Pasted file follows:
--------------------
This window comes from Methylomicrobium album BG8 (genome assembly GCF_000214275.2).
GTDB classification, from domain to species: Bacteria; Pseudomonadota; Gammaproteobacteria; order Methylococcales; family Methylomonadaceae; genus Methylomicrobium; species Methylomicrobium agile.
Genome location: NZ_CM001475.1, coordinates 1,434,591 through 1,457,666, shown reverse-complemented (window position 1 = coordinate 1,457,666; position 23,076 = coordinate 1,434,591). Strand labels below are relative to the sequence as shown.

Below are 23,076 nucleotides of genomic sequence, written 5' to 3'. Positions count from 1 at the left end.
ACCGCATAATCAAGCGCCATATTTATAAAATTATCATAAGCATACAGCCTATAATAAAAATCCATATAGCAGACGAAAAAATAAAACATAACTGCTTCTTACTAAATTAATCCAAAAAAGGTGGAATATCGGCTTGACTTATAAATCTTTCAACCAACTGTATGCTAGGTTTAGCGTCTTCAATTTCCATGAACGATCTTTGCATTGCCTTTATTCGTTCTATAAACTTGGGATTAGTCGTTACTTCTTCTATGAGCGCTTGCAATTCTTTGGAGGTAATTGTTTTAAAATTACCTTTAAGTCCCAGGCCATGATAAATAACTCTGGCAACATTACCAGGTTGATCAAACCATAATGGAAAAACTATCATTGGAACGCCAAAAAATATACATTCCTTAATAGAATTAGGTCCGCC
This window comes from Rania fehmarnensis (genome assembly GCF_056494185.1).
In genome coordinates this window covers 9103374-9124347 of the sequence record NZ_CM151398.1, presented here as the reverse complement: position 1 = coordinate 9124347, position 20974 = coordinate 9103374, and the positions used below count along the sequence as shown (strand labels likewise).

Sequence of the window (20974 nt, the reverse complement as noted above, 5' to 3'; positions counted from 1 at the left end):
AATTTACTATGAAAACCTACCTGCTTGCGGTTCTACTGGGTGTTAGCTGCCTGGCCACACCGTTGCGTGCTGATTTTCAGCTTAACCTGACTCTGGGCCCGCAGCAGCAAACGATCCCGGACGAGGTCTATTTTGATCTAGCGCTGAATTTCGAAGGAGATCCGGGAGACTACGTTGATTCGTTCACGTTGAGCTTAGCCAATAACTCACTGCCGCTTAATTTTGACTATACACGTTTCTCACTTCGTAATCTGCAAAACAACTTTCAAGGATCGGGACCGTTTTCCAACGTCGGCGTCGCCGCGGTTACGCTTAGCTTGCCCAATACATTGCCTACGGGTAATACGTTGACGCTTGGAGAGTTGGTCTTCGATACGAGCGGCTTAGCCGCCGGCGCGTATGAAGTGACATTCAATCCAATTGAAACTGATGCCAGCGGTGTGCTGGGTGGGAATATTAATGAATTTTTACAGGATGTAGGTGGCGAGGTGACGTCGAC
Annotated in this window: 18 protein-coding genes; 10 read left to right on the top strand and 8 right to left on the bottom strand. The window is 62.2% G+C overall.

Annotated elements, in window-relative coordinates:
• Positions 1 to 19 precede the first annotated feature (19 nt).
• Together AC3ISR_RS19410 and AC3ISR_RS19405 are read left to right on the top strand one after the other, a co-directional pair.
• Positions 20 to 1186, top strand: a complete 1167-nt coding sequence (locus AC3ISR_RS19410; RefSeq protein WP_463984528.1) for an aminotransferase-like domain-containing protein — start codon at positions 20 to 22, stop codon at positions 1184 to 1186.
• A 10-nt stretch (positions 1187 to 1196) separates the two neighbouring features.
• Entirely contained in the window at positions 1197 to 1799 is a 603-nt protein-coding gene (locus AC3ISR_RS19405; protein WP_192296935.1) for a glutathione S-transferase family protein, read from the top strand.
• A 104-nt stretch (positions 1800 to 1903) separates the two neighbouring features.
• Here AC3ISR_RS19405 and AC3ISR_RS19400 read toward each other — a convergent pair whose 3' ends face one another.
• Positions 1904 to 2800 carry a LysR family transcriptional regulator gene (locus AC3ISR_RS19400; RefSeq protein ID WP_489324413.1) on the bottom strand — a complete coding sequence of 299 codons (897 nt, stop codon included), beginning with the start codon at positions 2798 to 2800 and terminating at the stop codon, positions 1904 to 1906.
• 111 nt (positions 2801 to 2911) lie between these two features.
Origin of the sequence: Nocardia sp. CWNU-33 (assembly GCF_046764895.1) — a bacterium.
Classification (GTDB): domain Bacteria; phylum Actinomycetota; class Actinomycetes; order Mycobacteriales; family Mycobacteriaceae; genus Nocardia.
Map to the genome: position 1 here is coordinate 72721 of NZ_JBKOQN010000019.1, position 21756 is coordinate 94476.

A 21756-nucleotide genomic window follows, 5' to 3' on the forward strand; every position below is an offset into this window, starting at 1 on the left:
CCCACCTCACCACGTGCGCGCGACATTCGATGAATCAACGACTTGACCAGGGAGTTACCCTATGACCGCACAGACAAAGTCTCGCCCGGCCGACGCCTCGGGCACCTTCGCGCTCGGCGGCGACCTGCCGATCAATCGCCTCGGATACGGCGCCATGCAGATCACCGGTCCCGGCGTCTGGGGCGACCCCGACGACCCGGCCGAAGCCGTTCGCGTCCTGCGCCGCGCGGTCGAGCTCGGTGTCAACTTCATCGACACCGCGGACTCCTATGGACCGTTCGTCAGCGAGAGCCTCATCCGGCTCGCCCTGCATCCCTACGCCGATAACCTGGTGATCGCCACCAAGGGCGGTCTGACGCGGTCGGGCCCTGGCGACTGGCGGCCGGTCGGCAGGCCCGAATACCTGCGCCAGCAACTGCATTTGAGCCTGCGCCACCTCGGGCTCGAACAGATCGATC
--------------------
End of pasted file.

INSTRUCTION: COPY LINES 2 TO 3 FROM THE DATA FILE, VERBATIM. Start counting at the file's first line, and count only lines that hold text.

GTDB classification, from domain to species: Bacteria; Pseudomonadota; Gammaproteobacteria; order Methylococcales; family Methylomonadaceae; genus Methylomicrobium; species Methylomicrobium agile.
Genome location: NZ_CM001475.1, coordinates 1,434,591 through 1,457,666, shown reverse-complemented (window position 1 = coordinate 1,457,666; position 23,076 = coordinate 1,434,591). Strand labels below are relative to the sequence as shown.